Scientists at Saarland University in Germany have developed a platform that could allow anyone to print their own flexible touchscreens.
PrintScreen allows anyone with an inkjet printer to print custom touchscreen displays onto paper or prefabricated display film using conductive ink. Displays can also be screen printed onto a variety of materials including metal, leather, stone and wood.
Graphics software such as Adobe Illustrator is used to create the display's initial 2D design, which is then converted into four layers that together form the touchscreen. Each layer is printed in succession before a layer of acrylic insulating spray is applied as a topcoat.
The researchers say the technique could be useful for creating prototypes of devices such as interactive watchstraps or postcards. "So far, nothing like this has been possible," says Simon Olberding, a researcher on the project. "Displays were produced for the masses, never for one individual user."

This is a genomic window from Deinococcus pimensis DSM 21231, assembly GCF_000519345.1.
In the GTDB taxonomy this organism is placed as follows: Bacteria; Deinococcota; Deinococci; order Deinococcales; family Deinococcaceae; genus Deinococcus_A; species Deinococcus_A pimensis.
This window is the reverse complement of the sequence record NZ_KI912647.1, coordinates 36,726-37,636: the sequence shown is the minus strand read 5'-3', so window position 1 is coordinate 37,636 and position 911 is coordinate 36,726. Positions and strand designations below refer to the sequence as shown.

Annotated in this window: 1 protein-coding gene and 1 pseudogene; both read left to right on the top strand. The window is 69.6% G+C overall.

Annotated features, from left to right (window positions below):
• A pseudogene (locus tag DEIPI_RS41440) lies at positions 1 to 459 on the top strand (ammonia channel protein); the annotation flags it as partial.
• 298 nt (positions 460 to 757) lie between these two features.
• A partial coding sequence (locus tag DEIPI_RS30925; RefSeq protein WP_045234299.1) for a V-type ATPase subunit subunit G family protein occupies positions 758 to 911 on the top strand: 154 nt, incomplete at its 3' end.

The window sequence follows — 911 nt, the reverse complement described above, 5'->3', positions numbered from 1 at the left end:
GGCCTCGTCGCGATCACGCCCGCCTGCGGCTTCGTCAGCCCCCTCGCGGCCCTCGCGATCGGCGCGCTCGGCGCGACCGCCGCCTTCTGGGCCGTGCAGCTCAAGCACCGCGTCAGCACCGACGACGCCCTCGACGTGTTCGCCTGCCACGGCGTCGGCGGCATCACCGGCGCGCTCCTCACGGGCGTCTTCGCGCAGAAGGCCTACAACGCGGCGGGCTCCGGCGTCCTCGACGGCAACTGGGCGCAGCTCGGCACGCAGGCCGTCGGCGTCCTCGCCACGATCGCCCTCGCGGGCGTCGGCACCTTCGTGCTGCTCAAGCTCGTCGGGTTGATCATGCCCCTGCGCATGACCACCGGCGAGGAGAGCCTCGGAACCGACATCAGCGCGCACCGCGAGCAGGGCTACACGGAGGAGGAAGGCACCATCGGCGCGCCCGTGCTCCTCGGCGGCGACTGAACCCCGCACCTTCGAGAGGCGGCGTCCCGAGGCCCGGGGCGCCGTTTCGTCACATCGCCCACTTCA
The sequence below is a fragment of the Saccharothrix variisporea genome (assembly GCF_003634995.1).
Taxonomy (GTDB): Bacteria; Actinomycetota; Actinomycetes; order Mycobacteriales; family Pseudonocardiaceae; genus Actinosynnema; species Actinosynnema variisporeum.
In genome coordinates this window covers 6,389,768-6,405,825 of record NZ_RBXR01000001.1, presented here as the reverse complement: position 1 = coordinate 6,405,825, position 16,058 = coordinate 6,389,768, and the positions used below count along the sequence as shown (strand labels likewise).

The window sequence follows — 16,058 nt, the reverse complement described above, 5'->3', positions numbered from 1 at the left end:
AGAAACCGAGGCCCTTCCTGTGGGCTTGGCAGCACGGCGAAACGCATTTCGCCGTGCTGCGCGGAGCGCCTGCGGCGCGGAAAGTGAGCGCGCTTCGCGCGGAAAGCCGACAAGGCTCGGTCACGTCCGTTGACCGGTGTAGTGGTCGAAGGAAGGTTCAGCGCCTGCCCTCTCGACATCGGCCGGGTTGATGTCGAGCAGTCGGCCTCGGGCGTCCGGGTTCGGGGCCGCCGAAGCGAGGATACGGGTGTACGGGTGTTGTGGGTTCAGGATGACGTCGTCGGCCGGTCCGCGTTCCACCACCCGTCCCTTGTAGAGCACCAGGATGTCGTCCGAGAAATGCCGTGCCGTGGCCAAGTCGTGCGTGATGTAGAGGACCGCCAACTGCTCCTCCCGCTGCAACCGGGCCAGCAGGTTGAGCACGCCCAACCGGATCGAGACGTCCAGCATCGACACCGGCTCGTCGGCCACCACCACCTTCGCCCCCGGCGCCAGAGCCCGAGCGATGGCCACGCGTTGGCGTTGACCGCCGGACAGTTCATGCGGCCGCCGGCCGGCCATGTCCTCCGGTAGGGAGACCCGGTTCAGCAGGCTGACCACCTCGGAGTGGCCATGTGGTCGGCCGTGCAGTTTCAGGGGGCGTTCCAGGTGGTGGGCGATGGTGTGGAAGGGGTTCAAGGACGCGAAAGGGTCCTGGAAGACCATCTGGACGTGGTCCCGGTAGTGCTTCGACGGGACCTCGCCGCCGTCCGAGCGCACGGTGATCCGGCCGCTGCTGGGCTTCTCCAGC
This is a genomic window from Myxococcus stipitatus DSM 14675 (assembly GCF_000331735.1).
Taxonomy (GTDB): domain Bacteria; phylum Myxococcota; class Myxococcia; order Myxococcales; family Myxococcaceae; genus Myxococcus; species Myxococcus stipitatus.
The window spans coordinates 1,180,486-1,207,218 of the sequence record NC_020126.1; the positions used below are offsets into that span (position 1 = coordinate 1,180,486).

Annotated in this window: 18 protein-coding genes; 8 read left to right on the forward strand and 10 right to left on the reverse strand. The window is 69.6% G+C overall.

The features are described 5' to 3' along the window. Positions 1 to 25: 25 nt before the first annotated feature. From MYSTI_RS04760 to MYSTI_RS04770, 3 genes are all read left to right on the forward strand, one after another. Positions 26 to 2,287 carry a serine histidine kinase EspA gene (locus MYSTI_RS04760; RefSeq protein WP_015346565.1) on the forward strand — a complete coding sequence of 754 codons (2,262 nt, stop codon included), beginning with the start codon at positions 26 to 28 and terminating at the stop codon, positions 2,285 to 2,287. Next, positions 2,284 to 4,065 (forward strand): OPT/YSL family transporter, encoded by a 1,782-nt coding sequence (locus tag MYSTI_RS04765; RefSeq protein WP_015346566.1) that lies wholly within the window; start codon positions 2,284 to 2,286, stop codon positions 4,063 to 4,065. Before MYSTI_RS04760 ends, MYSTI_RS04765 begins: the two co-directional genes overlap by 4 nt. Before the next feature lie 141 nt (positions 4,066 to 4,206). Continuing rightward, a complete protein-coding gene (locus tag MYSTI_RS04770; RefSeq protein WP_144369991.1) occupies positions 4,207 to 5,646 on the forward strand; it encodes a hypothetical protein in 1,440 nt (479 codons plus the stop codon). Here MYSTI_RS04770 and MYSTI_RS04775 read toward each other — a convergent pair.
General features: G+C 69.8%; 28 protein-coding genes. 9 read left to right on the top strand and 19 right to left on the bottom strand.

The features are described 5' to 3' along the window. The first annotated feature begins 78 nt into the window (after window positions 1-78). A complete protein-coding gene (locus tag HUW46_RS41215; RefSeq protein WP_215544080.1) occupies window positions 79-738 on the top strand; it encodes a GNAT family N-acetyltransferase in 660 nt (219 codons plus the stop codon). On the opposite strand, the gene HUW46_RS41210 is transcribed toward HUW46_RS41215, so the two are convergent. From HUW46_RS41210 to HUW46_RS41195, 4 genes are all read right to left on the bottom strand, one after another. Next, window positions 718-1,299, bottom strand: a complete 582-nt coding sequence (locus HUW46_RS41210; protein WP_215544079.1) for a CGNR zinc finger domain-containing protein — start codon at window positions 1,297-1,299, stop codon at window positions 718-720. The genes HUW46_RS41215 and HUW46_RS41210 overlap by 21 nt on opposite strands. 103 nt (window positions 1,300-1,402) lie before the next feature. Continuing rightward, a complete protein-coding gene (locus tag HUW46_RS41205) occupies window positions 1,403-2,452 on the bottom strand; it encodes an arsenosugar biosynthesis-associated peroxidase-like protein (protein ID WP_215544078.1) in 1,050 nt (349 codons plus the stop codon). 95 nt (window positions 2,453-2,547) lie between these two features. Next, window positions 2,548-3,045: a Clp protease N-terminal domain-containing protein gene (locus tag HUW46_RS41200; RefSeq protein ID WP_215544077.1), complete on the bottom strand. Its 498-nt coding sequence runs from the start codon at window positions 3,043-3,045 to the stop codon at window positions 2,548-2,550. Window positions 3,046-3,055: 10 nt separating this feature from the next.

From draw-on sensors to temporary digital tattoos, there is a growing demand for subtle, pliable wearables that mould to our bodies. Commercial device makers are beginning to respond; at this year's International Consumer Electronics Show, US health tech firm FitLinxx launched its AmpStrip monitor – a lightweight, waterproof patch that tracks heart rate, activity, respiration, body temperature and posture data.